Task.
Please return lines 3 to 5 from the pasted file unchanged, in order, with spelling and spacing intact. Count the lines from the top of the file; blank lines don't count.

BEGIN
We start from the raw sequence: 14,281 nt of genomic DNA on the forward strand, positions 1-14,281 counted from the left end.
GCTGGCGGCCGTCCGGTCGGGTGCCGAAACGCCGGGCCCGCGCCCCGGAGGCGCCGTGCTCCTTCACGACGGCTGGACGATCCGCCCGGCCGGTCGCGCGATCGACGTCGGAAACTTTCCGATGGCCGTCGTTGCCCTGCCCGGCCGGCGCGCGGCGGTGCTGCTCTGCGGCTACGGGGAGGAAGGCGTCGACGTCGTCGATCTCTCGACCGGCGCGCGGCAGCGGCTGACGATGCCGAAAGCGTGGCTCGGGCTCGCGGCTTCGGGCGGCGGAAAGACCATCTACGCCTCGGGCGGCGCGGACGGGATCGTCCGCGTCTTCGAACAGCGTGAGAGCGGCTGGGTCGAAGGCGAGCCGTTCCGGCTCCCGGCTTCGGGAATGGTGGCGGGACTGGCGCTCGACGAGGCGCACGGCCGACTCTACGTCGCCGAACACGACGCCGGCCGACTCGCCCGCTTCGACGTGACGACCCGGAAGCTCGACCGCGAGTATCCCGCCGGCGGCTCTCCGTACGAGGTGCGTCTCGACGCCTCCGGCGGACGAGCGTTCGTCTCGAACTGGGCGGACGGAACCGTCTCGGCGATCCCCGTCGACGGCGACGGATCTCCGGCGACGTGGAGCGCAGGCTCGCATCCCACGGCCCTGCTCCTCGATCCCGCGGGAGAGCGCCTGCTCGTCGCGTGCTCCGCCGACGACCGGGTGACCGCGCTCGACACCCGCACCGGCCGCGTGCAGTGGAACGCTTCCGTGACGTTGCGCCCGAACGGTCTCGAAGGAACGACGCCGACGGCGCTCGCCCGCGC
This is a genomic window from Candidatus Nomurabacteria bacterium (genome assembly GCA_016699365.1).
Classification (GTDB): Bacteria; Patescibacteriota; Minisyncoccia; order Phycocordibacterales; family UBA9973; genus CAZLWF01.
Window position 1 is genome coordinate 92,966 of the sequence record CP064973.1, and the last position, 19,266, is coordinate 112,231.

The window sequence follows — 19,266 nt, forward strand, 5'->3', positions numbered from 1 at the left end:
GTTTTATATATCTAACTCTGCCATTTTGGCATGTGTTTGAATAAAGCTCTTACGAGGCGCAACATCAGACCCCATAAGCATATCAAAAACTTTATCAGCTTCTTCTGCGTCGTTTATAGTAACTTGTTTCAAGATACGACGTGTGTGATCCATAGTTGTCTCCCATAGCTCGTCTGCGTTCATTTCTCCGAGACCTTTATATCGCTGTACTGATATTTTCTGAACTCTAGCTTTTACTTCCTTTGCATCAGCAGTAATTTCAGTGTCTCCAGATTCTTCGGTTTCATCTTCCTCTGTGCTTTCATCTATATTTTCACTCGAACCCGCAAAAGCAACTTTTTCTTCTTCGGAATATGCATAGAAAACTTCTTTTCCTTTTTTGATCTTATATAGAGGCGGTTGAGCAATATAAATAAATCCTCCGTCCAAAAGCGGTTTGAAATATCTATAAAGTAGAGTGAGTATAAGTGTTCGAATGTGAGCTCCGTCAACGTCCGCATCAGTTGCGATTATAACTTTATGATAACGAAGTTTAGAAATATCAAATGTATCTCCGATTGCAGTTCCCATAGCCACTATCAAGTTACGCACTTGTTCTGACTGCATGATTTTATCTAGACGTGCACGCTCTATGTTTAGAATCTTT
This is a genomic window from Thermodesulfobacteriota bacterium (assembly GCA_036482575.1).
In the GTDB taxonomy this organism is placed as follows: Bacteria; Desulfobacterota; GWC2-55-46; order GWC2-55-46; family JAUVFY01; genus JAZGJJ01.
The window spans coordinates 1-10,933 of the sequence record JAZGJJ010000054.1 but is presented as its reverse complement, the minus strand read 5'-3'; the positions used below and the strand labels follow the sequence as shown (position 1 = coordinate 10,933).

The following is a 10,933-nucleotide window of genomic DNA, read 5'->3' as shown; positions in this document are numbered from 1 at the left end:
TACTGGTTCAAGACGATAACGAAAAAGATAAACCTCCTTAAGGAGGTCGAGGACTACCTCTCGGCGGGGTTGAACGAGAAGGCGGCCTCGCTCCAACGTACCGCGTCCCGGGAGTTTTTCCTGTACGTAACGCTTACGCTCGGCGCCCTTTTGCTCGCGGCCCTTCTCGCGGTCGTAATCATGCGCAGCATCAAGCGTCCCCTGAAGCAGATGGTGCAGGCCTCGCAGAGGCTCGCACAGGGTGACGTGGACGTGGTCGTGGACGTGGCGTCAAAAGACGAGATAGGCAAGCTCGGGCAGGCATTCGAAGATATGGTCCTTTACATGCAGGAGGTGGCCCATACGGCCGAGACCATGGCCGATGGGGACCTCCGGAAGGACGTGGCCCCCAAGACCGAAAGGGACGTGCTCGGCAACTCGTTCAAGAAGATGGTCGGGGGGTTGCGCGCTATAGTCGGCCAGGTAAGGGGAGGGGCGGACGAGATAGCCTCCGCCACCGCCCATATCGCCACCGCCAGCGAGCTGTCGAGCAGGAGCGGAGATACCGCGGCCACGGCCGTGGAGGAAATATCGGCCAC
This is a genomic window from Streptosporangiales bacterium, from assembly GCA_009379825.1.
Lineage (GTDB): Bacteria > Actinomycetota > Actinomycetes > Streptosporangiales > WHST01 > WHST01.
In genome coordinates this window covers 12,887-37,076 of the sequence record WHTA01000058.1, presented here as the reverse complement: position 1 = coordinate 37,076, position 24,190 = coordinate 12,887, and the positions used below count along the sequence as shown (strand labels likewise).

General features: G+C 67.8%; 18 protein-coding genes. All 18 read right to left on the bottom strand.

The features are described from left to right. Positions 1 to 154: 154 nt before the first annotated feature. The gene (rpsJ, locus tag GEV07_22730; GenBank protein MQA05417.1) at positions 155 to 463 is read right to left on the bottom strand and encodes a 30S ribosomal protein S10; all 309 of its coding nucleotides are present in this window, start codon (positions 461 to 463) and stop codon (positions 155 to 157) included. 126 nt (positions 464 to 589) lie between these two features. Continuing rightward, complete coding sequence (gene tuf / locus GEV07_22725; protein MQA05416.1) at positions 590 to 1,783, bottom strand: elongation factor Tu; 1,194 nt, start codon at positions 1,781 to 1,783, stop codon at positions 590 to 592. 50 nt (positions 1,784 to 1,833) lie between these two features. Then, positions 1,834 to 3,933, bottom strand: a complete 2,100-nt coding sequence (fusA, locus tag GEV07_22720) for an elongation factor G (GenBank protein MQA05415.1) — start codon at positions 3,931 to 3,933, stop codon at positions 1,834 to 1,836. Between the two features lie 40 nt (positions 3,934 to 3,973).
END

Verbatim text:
This is a genomic window from Candidatus Nomurabacteria bacterium (genome assembly GCA_016699365.1).
Classification (GTDB): Bacteria; Patescibacteriota; Minisyncoccia; order Phycocordibacterales; family UBA9973; genus CAZLWF01.
Window position 1 is genome coordinate 92,966 of the sequence record CP064973.1, and the last position, 19,266, is coordinate 112,231.